ST. GEORGE — The Washington County School Board has approved the creation of a survey that will ask parents of students in the district their thoughts on implementing specialized bus passes.
Lyle Cox, executive director of human resources for Washington County School District, presented a high-tech proposal for busing concerns from a committee of parents, professionals and educators during a special meeting of the school board Monday evening.
The committee drafted the idea of a scannable bus pass that uses proximity to check a child in and out of the school bus with no swiping required. Parents who opt into an app could see when their child enters or leaves the bus and where the bus is.
“The thing we’re dealing with now … is we have new technologies,” Cox said. “The idea is: is the new technology or investment in the new technology a good option for us now with the changes that have been going on?”
The idea came from a parent on the committee after their first-grade student got off at the wrong bus stop on the first day of school. With hundreds of new students and a new bus driver, Cox said, it can be difficult to keep track of everyone.
According to transportation coordinator Launi Harden, another parent called the school after her child was late getting home. The bus her child uses to get home was turned around when a few students realized they were on the wrong bus and needed to be returned to the school.
“The problem is, if there’s an emergency, we don’t know what children are on the bus,” Harden said.
Harden said one of the biggest uphill battles the project would face is fear from parents who think the district is “chipping” their children or who don’t want their kids tracked. For this reason, district business administrator Brent Bills said it would have to be an all-or-nothing response from parents.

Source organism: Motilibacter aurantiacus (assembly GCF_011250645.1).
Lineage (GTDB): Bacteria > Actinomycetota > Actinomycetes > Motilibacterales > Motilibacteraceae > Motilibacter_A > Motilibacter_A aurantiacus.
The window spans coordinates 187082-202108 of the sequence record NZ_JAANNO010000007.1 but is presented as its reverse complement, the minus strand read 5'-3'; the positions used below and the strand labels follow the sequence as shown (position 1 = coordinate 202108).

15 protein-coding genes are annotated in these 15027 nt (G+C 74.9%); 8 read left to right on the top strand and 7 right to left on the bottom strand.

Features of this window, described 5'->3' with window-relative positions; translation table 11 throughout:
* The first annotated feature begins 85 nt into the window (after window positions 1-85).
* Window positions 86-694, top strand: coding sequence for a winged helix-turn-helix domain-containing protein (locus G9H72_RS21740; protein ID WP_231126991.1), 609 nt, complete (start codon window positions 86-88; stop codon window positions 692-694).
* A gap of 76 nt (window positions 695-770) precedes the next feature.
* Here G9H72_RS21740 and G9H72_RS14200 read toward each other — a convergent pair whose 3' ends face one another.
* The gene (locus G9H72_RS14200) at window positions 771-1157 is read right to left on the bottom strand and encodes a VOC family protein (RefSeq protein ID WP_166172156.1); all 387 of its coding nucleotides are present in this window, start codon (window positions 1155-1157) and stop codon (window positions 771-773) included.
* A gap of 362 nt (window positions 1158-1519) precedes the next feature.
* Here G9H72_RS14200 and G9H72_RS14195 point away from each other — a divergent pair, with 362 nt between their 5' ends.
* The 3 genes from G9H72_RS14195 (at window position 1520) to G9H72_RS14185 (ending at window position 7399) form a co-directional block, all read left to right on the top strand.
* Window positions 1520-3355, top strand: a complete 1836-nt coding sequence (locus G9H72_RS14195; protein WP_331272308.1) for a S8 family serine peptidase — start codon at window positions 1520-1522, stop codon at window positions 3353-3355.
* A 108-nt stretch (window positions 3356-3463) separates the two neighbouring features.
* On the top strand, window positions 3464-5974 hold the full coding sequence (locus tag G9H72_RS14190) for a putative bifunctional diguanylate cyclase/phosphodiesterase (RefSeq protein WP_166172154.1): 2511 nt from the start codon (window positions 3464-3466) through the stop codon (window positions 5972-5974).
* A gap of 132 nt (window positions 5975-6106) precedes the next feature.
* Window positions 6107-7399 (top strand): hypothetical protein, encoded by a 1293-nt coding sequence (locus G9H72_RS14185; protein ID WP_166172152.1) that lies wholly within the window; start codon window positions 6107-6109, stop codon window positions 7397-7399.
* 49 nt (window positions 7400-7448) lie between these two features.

Cox argued that if it requires 100% support from parents to implement the bus passes, there is no point in sending out the survey, adding that it would be almost impossible to successfully integrate bus passes without all of the kids’ participation and that it would require strong support from the board and schools.
The district has had a rocky history with bus pass implementation, Bills said, calling previous attempts a “catastrophe.” The biggest problem, he said, is when students forget to bring their passes and are unable to take the bus.
Other school districts with bus passes have implemented procedures for students who forget their bus passes, allowing them to board the bus in the mornings to avoid missing school but asking that their parents pick them up from school after classes end.
Now that Cox has the OK to begin work on the survey, the next step is to draft the questions and survey introduction. The survey could possibly include whether parents are interested in the investment, whether parents would like to opt in to app features like location services and what the procedure should be for kids who forget their passes.
The survey will primarily focus on parents with kids who ride the bus, with potential to expand districtwide.
“We need to get a feel for the appetite for parents with regard to this kind of technology,” Cox said.
The board will review the questions before they are sent out in the near future. The survey responses are expected to help the board gauge parent interest and help the district determine if there is a need for scannable bus passes.
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